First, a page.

As part of WLC’s mission to promote respect for W̱SÁNEĆ culture, this is the first of a multi-part series honouring W̱SÁNEĆ community leaders. The series begins with the life story of Chief Thunderbird, also known as Jean Baptiste Paul.

Whichever path in life he would have chosen, Jean Baptiste Paul, or Chief Thunderbird as he was known in the wrestling arena, was destined to be special. In 1896 at Brentwood on Vancouver Island, he was born the hereditary chief of the Tsartlip Nation—son to Tommy Paul and grandson to Ben Paul, both of whom were also chiefs. With an impressive and storied athletic career spanning over two decades, Thunderbird became Canada’s first big-name Indigenous wrestler, making his wrestling debut in 1933 before retiring from the scene in 1955.


This drive and motivation to be an athlete spurred him forward, and he eventually found himself at the Cushman School in Tacoma, Washington, where he became affectionately known as “The Chief.” His athletic prowess was evident from the onset as he secured eight noteworthy sports letters—in wrestling, boxing, track and field, lacrosse, baseball, basketball, football, and soccer—a feat that soon became the subject of various local news articles. Thunderbird himself was not shy about his achievements, as he frequently regaled audiences with tales of being able to beat his adult wrestling coach while still a student.


Thunderbird began his public wrestling career in 1933, at 37, after a dare at the Washington State Fair led to his beating the fair champion. According to an October 1936 article from The Ring magazine, “The Chief didn’t pin the ‘carnival champion,’ but he amassed the large sum of five dollars for the five minutes he had spent in the ring before being pinned. The following evening, the Chief returned again, facing the athletic arena’s ruler. This time, the bout was a different story. After fifteen minutes in which he matched his strength against the tricks of the carnival grappler, Thunderbird was grudgingly declared the winner when the ‘champ’ was unable to continue.”


Over the years, he showed interest and skill in other sports, taking part in an international water competition in 1933, where he won many events against other Indigenous competitors. Additionally, he spent time as a boxer, winning 27 of his 32 professional fights and breaking both hands at various times. Aside from these successes, wrestling became his mainstay. Two featured elements became his signature: first, he would enter the ring in traditional Indigenous regalia (complete with a feathered headdress and less true to authentic Tsartlip-style regalia), and second, his famous wrestling move became known as the “Saanich snap”—similar to an “Indian Deathlock” but with an emphasis on arm strength and motion.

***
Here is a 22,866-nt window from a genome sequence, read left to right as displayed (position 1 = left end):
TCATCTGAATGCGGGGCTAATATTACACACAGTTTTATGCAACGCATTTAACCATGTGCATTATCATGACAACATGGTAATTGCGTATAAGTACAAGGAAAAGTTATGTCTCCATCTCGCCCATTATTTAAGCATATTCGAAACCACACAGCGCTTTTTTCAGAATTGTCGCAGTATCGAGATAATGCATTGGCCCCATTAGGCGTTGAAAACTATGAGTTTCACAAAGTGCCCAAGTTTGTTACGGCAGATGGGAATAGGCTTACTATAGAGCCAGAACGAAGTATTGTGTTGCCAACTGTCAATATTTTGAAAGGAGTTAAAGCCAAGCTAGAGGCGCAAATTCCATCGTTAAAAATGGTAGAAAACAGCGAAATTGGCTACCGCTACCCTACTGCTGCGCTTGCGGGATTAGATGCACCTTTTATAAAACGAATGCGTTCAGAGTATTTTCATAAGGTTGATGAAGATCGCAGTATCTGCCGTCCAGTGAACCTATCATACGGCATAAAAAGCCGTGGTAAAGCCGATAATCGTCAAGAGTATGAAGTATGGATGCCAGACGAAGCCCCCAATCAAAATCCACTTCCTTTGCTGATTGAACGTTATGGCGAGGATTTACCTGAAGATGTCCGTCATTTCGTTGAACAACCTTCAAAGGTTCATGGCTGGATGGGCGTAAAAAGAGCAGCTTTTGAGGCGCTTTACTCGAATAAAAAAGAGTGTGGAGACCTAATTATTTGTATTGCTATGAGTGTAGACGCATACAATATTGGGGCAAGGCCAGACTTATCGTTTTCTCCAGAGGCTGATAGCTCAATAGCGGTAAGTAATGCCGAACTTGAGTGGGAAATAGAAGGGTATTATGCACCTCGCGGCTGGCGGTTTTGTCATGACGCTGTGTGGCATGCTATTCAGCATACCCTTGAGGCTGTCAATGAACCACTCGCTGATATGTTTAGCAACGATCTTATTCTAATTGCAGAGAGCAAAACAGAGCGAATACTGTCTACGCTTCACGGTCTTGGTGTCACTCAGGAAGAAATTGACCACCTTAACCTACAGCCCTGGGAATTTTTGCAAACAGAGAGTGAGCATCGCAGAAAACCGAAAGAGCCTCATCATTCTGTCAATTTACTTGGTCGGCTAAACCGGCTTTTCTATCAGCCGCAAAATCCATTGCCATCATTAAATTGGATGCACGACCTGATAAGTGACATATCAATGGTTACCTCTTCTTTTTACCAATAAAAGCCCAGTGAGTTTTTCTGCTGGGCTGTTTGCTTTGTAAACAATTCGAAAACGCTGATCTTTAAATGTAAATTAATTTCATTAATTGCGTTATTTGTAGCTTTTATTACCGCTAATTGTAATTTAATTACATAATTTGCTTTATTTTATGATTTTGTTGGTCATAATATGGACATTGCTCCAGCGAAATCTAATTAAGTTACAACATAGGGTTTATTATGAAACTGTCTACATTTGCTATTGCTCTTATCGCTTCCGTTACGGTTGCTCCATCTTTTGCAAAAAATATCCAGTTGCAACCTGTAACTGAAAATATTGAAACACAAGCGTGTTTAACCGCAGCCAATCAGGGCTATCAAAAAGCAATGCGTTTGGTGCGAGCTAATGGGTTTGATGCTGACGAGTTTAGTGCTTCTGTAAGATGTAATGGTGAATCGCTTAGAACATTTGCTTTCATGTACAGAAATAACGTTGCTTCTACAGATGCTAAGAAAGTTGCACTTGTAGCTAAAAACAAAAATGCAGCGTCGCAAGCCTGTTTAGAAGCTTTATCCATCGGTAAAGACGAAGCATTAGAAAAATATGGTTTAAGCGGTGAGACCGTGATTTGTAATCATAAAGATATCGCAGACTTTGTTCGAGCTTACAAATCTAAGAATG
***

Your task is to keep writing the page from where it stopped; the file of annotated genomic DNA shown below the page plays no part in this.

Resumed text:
His renown spread across Canada and the United States, spilling over the pond to the United Kingdom. A program from March 1951 that promoted an event between Thunderbird and Pat O’Reilly read: “The Red Indian warrior has made a terrific reputation for himself in this country in the wrestling ring, and due to his broadcasts over the B.B.C. is probably the best-known Indian Chief ever to visit Great Britain. Everywhere he has appeared, there have been ‘house full’ signs displayed long before starting time, and there is no doubt he is a fine wrestler.”

Thunderbird once jokingly said to reporters, commenting on his British popularity, “They treated me like a human being over there. You must have kept all your nice people here and sent your mean whites to my country. Because they certainly wound up stealing it from us Indians.” He toured often throughout his career, making trips to Australia, Hawaii, and India, though he did take some time off during the early 1940s—most likely due to World War II. He retired from wrestling in 1955 after he broke a leg in two places.


Despite the strength and depth of his athletic legacy, Thunderbird found time to nourish other passions. After his retirement from the public arena, Thunderbird worked as a gardener, played music, and created art. According to Slam Magazine, Thunderbird expressed “his lively interest in the world through drawing and handicraft, making music by ear on various instruments, and executing native dances of other lands as well as his own. His garden is ornamental as well as useful with evidence of a taste for woodworking.”


His care for the land extended beyond ornamental gardening and landscaping. In February 1957, he spoke out publicly against the proposed transfer of 700 acres of Saanich territory in Goldstream to make a park. “Indian title to the Goldstream properties can be proven,” he said. “The white man has encroached upon the Indian’s hereditary hunting and fishing grounds at Goldstream.”


Thunderbird eventually passed away on November 23, 1966, at the age of 71, after a

two-week hospitalization at St. Joseph’s Hospital in Saanich, BC. At the time, Slam Magazine reports, he was survived by his wife Julia; three sons—Harvey Andrew (Jack), Roy, and Carl; three daughters—Juanita (Gordon Underwood), Jeanette (Maurice Barrett), and Freda (John Cooper); his brother Paul; his sister Mrs. Elsie Roney; and 29 grandchildren. His funeral mass was on West Saanich Road at Our Lady of the Assumption Church.


Shortly thereafter, the Brentwood Women’s Institute campaigned to formally recognize Thunderbird. Their efforts led to the creation of a totem pole—crafted by Thunderbird’s nephew Benjamin Paul—publicly unveiled in August 1969, ensuring its continued legacy.


WLC will continue celebrating W̱SÁNEĆ community leaders in the coming months. To stay up to date on the latest articles, subscribe to the WLC newsletter.